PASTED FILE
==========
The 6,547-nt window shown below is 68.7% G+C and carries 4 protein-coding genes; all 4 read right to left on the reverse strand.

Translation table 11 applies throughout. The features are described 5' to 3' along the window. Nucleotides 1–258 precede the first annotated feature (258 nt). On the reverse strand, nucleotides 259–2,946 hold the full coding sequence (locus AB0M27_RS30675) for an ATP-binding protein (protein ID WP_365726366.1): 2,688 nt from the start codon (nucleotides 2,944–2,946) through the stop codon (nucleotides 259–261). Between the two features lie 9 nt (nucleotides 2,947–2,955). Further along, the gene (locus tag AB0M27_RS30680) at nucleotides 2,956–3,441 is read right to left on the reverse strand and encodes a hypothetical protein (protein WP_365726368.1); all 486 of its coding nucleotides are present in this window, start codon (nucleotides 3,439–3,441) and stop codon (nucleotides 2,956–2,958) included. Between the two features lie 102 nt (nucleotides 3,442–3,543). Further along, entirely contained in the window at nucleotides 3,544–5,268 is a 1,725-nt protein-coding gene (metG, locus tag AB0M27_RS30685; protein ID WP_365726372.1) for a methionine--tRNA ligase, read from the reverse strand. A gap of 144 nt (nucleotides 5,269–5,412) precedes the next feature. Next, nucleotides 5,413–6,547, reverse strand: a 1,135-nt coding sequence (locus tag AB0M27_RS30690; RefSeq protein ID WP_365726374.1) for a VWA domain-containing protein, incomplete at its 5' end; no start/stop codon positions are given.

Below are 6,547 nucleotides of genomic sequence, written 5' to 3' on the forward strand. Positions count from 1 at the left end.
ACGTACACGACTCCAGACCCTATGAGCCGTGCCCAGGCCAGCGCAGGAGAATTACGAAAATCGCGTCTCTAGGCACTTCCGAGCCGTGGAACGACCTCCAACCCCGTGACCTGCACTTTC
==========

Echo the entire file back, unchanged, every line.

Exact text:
The 6,547-nt window shown below is 68.7% G+C and carries 4 protein-coding genes; all 4 read right to left on the reverse strand.

Translation table 11 applies throughout. The features are described 5' to 3' along the window. Nucleotides 1–258 precede the first annotated feature (258 nt). On the reverse strand, nucleotides 259–2,946 hold the full coding sequence (locus AB0M27_RS30675) for an ATP-binding protein (protein ID WP_365726366.1): 2,688 nt from the start codon (nucleotides 2,944–2,946) through the stop codon (nucleotides 259–261). Between the two features lie 9 nt (nucleotides 2,947–2,955). Further along, the gene (locus tag AB0M27_RS30680) at nucleotides 2,956–3,441 is read right to left on the reverse strand and encodes a hypothetical protein (protein WP_365726368.1); all 486 of its coding nucleotides are present in this window, start codon (nucleotides 3,439–3,441) and stop codon (nucleotides 2,956–2,958) included. Between the two features lie 102 nt (nucleotides 3,442–3,543). Further along, entirely contained in the window at nucleotides 3,544–5,268 is a 1,725-nt protein-coding gene (metG, locus tag AB0M27_RS30685; protein ID WP_365726372.1) for a methionine--tRNA ligase, read from the reverse strand. A gap of 144 nt (nucleotides 5,269–5,412) precedes the next feature. Next, nucleotides 5,413–6,547, reverse strand: a 1,135-nt coding sequence (locus tag AB0M27_RS30690; RefSeq protein ID WP_365726374.1) for a VWA domain-containing protein, incomplete at its 5' end; no start/stop codon positions are given.

Below are 6,547 nucleotides of genomic sequence, written 5' to 3' on the forward strand. Positions count from 1 at the left end.
ACGTACACGACTCCAGACCCTATGAGCCGTGCCCAGGCCAGCGCAGGAGAATTACGAAAATCGCGTCTCTAGGCACTTCCGAGCCGTGGAACGACCTCCAACCCCGTGACCTGCACTTTC